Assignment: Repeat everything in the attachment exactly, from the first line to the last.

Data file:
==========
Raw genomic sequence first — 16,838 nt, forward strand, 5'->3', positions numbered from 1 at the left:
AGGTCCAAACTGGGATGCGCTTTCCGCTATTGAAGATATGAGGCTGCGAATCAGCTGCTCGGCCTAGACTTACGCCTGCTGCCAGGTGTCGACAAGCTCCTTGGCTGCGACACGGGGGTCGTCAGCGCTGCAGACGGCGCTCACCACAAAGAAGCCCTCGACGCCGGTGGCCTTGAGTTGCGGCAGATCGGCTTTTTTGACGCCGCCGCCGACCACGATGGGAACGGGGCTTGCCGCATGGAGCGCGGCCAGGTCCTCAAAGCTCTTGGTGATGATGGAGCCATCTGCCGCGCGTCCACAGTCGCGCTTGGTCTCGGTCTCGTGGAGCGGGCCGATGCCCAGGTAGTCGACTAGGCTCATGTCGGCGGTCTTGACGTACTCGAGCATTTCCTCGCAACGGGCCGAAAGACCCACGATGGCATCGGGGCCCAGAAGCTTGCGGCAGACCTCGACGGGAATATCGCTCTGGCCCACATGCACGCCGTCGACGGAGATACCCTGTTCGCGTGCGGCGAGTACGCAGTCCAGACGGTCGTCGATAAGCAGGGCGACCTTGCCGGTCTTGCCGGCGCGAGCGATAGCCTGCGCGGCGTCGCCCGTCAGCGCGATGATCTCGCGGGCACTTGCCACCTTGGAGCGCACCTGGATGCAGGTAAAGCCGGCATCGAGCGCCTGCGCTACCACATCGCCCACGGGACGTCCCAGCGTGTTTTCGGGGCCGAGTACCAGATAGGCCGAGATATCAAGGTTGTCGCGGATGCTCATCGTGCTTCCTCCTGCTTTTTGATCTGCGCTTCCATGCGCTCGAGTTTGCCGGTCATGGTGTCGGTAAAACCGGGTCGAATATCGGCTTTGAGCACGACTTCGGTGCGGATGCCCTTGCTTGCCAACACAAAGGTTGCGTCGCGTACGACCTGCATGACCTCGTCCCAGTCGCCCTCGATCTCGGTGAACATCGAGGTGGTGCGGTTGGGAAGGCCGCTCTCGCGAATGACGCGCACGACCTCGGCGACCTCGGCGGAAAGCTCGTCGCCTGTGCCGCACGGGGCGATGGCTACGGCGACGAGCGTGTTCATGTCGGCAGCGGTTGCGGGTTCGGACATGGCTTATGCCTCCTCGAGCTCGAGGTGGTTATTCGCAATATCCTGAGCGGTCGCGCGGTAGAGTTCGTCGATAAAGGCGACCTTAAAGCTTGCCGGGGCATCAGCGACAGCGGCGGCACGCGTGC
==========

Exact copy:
Raw genomic sequence first — 16,838 nt, forward strand, 5'->3', positions numbered from 1 at the left:
AGGTCCAAACTGGGATGCGCTTTCCGCTATTGAAGATATGAGGCTGCGAATCAGCTGCTCGGCCTAGACTTACGCCTGCTGCCAGGTGTCGACAAGCTCCTTGGCTGCGACACGGGGGTCGTCAGCGCTGCAGACGGCGCTCACCACAAAGAAGCCCTCGACGCCGGTGGCCTTGAGTTGCGGCAGATCGGCTTTTTTGACGCCGCCGCCGACCACGATGGGAACGGGGCTTGCCGCATGGAGCGCGGCCAGGTCCTCAAAGCTCTTGGTGATGATGGAGCCATCTGCCGCGCGTCCACAGTCGCGCTTGGTCTCGGTCTCGTGGAGCGGGCCGATGCCCAGGTAGTCGACTAGGCTCATGTCGGCGGTCTTGACGTACTCGAGCATTTCCTCGCAACGGGCCGAAAGACCCACGATGGCATCGGGGCCCAGAAGCTTGCGGCAGACCTCGACGGGAATATCGCTCTGGCCCACATGCACGCCGTCGACGGAGATACCCTGTTCGCGTGCGGCGAGTACGCAGTCCAGACGGTCGTCGATAAGCAGGGCGACCTTGCCGGTCTTGCCGGCGCGAGCGATAGCCTGCGCGGCGTCGCCCGTCAGCGCGATGATCTCGCGGGCACTTGCCACCTTGGAGCGCACCTGGATGCAGGTAAAGCCGGCATCGAGCGCCTGCGCTACCACATCGCCCACGGGACGTCCCAGCGTGTTTTCGGGGCCGAGTACCAGATAGGCCGAGATATCAAGGTTGTCGCGGATGCTCATCGTGCTTCCTCCTGCTTTTTGATCTGCGCTTCCATGCGCTCGAGTTTGCCGGTCATGGTGTCGGTAAAACCGGGTCGAATATCGGCTTTGAGCACGACTTCGGTGCGGATGCCCTTGCTTGCCAACACAAAGGTTGCGTCGCGTACGACCTGCATGACCTCGTCCCAGTCGCCCTCGATCTCGGTGAACATCGAGGTGGTGCGGTTGGGAAGGCCGCTCTCGCGAATGACGCGCACGACCTCGGCGACCTCGGCGGAAAGCTCGTCGCCTGTGCCGCACGGGGCGATGGCTACGGCGACGAGCGTGTTCATGTCGGCAGCGGTTGCGGGTTCGGACATGGCTTATGCCTCCTCGAGCTCGAGGTGGTTATTCGCAATATCCTGAGCGGTCGCGCGGTAGAGTTCGTCGATAAAGGCGACCTTAAAGCTTGCCGGGGCATCAGCGACAGCGGCGGCACGCGTGC